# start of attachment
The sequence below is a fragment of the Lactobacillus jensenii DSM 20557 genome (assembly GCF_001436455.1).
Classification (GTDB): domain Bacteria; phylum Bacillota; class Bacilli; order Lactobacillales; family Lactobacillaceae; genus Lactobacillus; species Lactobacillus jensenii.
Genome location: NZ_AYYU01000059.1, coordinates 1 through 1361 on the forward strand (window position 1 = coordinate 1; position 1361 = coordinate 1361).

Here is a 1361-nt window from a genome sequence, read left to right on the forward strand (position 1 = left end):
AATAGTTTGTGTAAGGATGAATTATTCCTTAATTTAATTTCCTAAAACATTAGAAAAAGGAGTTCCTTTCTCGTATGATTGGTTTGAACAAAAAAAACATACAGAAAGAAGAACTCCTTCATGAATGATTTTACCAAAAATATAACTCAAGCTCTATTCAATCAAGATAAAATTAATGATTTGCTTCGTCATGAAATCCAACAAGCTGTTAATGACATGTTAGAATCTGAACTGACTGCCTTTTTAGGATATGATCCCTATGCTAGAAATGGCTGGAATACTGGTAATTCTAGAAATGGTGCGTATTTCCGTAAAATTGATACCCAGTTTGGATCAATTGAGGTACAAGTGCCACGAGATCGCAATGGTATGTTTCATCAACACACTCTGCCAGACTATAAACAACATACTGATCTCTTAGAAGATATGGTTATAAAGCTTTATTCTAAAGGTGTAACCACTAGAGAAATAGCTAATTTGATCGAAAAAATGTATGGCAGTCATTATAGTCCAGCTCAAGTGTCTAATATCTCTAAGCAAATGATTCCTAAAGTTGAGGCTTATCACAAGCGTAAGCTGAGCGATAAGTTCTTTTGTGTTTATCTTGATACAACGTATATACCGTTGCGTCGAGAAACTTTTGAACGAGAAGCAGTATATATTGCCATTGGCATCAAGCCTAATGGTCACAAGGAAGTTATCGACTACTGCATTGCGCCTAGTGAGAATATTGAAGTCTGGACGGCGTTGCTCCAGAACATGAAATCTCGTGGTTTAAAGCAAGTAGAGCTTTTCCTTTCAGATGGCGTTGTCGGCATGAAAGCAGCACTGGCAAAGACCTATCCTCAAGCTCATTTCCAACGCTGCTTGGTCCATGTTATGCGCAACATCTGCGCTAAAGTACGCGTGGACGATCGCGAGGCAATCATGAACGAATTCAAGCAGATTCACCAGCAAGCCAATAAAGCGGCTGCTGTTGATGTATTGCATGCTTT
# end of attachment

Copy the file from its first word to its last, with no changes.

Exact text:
The sequence below is a fragment of the Lactobacillus jensenii DSM 20557 genome (assembly GCF_001436455.1).
Classification (GTDB): domain Bacteria; phylum Bacillota; class Bacilli; order Lactobacillales; family Lactobacillaceae; genus Lactobacillus; species Lactobacillus jensenii.
Genome location: NZ_AYYU01000059.1, coordinates 1 through 1361 on the forward strand (window position 1 = coordinate 1; position 1361 = coordinate 1361).

Here is a 1361-nt window from a genome sequence, read left to right on the forward strand (position 1 = left end):
AATAGTTTGTGTAAGGATGAATTATTCCTTAATTTAATTTCCTAAAACATTAGAAAAAGGAGTTCCTTTCTCGTATGATTGGTTTGAACAAAAAAAACATACAGAAAGAAGAACTCCTTCATGAATGATTTTACCAAAAATATAACTCAAGCTCTATTCAATCAAGATAAAATTAATGATTTGCTTCGTCATGAAATCCAACAAGCTGTTAATGACATGTTAGAATCTGAACTGACTGCCTTTTTAGGATATGATCCCTATGCTAGAAATGGCTGGAATACTGGTAATTCTAGAAATGGTGCGTATTTCCGTAAAATTGATACCCAGTTTGGATCAATTGAGGTACAAGTGCCACGAGATCGCAATGGTATGTTTCATCAACACACTCTGCCAGACTATAAACAACATACTGATCTCTTAGAAGATATGGTTATAAAGCTTTATTCTAAAGGTGTAACCACTAGAGAAATAGCTAATTTGATCGAAAAAATGTATGGCAGTCATTATAGTCCAGCTCAAGTGTCTAATATCTCTAAGCAAATGATTCCTAAAGTTGAGGCTTATCACAAGCGTAAGCTGAGCGATAAGTTCTTTTGTGTTTATCTTGATACAACGTATATACCGTTGCGTCGAGAAACTTTTGAACGAGAAGCAGTATATATTGCCATTGGCATCAAGCCTAATGGTCACAAGGAAGTTATCGACTACTGCATTGCGCCTAGTGAGAATATTGAAGTCTGGACGGCGTTGCTCCAGAACATGAAATCTCGTGGTTTAAAGCAAGTAGAGCTTTTCCTTTCAGATGGCGTTGTCGGCATGAAAGCAGCACTGGCAAAGACCTATCCTCAAGCTCATTTCCAACGCTGCTTGGTCCATGTTATGCGCAACATCTGCGCTAAAGTACGCGTGGACGATCGCGAGGCAATCATGAACGAATTCAAGCAGATTCACCAGCAAGCCAATAAAGCGGCTGCTGTTGATGTATTGCATGCTTT